How to Exclude Words and Do More With Google Search
Just not excluding Words from Google search, we’ll check out a lot more about our favorite search engine. Let’s begin.
Irrespective of privacy concerns, Google search is still the market leader, with over 80% of users preferring it over its rivals.
While I personally tried to switch to other search engines, I plead guilty to going back to Google search even at the cost of targeted advertisements following me around the world wide web.
However, we’re not here to discuss online privacy, as that would be an entirely different domain without an ounce of big tech.
Instead, we’ll remain focused and try to modify our Google search queries for desired results.
Exclude Words from Google Search
This is where you want specific words to avoid in the Google search.
Let’s try the search query ‘iPhone‘:
What do you see? As I’m based in India, the first result is from Apple India. The next one is from Apple.com/. What’s common in these results is Apple, which is obvious.
But what if you don’t want ‘Apple’ in the results?
Notably, ‘iPhone -apple‘ gave this:
See, no Apple in the search results.
Similarly, you can add multiple words you want to exclude from the Google search.
For instance, ‘iPhone -Apple -Amazon‘ will exclude Apple and Amazon from the results.
The major problem of this method is it not only works on search engine result titles but covers domain names too.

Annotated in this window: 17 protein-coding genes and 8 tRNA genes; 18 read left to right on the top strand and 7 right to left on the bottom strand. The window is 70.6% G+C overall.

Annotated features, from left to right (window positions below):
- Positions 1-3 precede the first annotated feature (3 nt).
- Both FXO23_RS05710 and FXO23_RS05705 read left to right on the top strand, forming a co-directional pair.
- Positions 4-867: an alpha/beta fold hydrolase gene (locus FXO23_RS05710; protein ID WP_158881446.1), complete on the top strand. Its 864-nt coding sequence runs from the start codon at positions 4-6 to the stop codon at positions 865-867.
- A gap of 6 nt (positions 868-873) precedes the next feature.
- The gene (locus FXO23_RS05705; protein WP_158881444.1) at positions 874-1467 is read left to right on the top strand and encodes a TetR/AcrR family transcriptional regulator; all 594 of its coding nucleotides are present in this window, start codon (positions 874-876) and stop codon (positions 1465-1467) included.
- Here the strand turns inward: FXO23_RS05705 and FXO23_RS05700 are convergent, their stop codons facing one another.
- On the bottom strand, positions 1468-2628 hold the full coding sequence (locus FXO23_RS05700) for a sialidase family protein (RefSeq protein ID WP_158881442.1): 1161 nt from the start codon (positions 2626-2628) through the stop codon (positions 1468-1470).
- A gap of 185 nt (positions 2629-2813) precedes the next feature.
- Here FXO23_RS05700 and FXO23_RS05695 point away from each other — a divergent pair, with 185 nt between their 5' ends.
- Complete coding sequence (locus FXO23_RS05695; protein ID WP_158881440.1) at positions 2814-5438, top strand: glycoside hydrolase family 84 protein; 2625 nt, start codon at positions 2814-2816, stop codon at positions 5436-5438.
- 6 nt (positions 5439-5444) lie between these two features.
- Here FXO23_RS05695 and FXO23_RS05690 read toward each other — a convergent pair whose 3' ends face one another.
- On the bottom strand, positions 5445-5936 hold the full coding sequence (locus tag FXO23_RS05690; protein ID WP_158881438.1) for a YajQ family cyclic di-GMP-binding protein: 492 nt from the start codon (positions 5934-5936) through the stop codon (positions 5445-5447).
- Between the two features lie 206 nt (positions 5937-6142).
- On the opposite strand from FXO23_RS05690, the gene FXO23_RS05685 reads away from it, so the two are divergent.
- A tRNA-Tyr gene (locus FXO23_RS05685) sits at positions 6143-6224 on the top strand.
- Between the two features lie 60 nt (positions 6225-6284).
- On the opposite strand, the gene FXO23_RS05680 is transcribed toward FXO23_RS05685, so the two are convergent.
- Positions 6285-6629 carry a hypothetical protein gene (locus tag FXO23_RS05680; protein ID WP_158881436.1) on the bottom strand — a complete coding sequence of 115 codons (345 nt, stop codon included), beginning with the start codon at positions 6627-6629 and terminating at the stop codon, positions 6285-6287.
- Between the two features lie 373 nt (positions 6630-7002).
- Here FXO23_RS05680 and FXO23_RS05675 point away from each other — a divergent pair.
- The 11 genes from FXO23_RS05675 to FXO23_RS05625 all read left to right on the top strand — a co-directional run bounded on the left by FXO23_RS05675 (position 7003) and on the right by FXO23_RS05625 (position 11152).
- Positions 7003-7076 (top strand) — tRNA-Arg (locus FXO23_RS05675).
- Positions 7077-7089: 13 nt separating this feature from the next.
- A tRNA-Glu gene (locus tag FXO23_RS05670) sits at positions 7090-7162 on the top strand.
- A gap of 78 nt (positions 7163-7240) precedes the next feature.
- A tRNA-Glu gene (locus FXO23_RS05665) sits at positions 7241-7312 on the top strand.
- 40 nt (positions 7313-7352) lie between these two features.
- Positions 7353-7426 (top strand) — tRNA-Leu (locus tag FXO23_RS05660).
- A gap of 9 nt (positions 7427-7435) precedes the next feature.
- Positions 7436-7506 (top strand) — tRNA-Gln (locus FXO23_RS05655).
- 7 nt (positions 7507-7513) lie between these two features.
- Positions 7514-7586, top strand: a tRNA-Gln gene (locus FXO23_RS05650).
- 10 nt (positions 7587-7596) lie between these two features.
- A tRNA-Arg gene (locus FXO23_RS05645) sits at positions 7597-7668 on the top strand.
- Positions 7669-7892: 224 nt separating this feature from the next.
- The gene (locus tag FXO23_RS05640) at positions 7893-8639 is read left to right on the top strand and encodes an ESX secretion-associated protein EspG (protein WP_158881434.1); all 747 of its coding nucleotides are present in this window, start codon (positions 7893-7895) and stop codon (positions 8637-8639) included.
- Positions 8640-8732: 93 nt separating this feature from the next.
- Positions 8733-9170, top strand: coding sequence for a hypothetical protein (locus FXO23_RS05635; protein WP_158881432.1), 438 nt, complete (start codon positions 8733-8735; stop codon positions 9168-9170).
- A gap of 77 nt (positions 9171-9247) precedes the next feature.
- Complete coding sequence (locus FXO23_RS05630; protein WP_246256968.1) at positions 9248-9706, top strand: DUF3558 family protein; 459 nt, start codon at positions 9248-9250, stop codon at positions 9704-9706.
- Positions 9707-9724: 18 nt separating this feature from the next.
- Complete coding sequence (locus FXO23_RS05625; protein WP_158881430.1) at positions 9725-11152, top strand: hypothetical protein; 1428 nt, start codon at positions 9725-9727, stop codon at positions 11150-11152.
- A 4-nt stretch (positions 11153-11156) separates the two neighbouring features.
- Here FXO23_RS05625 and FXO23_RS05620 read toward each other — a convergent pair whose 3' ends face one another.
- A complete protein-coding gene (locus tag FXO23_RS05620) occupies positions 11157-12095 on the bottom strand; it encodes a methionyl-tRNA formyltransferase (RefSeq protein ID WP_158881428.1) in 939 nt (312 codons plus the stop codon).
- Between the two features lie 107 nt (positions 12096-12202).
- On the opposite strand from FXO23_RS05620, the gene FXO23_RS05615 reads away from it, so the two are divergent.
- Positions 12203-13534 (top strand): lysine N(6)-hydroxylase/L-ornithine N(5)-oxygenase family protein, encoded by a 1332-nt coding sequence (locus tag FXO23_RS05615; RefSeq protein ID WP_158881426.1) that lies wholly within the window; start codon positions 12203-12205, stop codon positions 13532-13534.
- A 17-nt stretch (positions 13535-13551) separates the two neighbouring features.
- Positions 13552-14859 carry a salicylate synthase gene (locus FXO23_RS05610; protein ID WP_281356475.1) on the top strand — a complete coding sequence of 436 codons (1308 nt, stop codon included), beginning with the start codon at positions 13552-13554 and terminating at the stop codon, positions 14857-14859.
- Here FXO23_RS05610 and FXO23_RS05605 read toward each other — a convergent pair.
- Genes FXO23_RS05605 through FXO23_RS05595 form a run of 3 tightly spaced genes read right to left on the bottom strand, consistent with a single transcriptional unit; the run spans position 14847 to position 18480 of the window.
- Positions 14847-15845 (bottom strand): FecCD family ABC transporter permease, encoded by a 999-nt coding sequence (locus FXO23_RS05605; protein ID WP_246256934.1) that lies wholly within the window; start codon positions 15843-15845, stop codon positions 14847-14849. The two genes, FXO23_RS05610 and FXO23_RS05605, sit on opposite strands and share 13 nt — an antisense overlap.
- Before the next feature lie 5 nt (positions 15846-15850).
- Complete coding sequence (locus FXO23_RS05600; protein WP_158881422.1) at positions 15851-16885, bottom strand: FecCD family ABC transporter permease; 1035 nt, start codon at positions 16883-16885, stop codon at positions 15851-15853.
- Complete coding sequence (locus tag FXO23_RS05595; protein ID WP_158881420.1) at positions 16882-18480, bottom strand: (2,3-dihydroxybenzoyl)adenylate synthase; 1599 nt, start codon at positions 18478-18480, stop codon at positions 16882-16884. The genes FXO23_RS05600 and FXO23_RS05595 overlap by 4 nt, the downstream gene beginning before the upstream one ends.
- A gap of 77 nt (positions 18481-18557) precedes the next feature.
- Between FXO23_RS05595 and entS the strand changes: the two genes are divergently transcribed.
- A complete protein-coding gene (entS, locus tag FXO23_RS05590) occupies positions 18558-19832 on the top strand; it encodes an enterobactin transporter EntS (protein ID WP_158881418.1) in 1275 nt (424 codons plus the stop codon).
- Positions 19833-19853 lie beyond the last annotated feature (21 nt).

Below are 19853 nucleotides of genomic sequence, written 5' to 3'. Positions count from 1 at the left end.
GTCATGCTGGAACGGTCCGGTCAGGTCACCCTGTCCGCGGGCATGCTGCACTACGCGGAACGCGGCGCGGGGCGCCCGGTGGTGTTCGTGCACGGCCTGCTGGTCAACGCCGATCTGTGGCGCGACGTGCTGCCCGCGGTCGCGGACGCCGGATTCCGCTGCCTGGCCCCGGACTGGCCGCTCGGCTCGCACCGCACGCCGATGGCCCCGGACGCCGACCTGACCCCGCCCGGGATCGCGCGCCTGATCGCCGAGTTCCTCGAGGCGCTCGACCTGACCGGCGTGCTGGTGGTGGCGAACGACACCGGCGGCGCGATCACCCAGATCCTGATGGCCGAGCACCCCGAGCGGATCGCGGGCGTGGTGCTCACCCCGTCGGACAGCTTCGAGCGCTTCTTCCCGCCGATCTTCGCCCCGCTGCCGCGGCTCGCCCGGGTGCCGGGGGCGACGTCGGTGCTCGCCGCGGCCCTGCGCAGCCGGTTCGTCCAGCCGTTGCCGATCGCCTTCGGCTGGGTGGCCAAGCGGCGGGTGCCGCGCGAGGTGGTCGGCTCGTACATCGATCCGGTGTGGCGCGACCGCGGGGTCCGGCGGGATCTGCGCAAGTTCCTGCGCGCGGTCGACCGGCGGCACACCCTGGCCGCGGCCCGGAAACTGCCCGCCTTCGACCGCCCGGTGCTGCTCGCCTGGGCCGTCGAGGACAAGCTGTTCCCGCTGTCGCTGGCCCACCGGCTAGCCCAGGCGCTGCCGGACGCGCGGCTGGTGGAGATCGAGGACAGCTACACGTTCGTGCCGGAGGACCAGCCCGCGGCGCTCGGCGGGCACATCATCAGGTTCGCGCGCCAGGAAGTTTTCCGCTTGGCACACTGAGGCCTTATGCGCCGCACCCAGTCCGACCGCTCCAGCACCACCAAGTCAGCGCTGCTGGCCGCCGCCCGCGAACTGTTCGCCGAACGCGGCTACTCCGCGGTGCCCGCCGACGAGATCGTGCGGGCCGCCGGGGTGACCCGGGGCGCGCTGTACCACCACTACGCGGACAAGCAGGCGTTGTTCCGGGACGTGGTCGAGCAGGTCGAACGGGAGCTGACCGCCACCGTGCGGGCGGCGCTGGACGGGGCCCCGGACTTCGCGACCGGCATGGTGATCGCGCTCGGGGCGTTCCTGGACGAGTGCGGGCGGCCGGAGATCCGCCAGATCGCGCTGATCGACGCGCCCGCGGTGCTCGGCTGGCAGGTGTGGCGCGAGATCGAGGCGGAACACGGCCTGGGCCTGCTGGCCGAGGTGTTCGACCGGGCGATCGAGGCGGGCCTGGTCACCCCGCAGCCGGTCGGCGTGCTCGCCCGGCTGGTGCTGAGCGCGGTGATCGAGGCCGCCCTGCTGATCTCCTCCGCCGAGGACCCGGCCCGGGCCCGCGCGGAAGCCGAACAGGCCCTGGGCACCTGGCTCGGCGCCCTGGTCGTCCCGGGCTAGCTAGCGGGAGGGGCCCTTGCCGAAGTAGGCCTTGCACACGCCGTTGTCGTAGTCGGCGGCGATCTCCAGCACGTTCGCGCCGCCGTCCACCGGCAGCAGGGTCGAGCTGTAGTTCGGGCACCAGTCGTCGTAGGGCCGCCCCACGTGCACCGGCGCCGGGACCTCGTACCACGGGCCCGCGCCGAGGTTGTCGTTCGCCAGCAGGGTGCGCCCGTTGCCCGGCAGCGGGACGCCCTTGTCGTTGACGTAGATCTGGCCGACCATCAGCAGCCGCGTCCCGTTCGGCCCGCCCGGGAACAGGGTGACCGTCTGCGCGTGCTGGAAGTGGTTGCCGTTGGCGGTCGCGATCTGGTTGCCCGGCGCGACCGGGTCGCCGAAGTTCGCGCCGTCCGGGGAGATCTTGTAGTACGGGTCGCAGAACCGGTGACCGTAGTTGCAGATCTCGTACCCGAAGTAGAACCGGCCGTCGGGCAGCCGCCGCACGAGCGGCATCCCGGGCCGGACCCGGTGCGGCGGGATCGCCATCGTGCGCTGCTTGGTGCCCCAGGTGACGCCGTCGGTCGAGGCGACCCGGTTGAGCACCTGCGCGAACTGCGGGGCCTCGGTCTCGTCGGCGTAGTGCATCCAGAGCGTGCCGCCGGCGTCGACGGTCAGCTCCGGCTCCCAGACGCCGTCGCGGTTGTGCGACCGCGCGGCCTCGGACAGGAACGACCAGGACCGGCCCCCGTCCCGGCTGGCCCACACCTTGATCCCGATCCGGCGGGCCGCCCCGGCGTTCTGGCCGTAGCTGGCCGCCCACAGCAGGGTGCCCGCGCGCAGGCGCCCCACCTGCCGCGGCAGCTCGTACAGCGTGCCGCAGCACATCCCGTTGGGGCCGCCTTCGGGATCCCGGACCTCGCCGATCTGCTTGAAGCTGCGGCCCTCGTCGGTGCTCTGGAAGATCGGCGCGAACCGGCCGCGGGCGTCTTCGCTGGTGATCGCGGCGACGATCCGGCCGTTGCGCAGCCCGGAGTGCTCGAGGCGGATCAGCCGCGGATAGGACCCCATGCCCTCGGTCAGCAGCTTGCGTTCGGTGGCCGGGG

So, when we entered ‘iphone -apple‘–it excluded all results from apple.com in addition to blocking the search query ‘apple.’
Consequently, ‘iphone -apple site:apple.com‘ will return nothing because we’re trying to fetch results from apple.com by excluding apple(.com).
Searching for a Specific Range
Let’s take a similar example.
I want to search for iPhone 11 to iPhone 13 but don’t want iPhone 12 in the search results.
The search query will be ‘iphone 11..13 -12‘.
Likewise, you can enter ‘iphone 11..14‘ to search for every model including everything.
In the same fashion, ‘iphone 11..14 site:apple.com‘ will return this range from just apple.com/.
On the contrary, ‘iphone 11..14 -site:apple.com‘ will result in the desired range while avoiding anything from apple.com/.
So, this is how you can dig deep with Google search. However, there are still some enhancements you have to try the advanced search for.
Google Advanced Search
Though we have covered most of Google Advanced Search, a few things are exclusively reserved to this setting.
Visit google.com and click Advanced search within Settings placed at the bottom right.
This will open options to search in any particular language, region, etc., giving you more firepower.
Specifically, the terms appearing will let you look for particular terms in the title, text, URL, etc., of the page.
In addition, one can check for certain formats with the file type and reuse directions with usage rights.
Please remember a few settings (like language, region, etc.) will last until you change them again whereas others (like all these words, etc.) stay valid for only the current search.
Wrapping it up
I hope you will be more efficient with Google search from now on.
And while most of us can’t live without it, it may be time to try DuckDuckGo.
Hey there! I'm Hitesh, founder of this blog. Currently, I also work as a senior writer at Geekflare to 'keep the lights on.' I'm committed to keep it real and help you people make the right buying decisions. I hope we'll see Mustechie grow into something substantial--a place you can trust without any second thoughts. See you again, soon!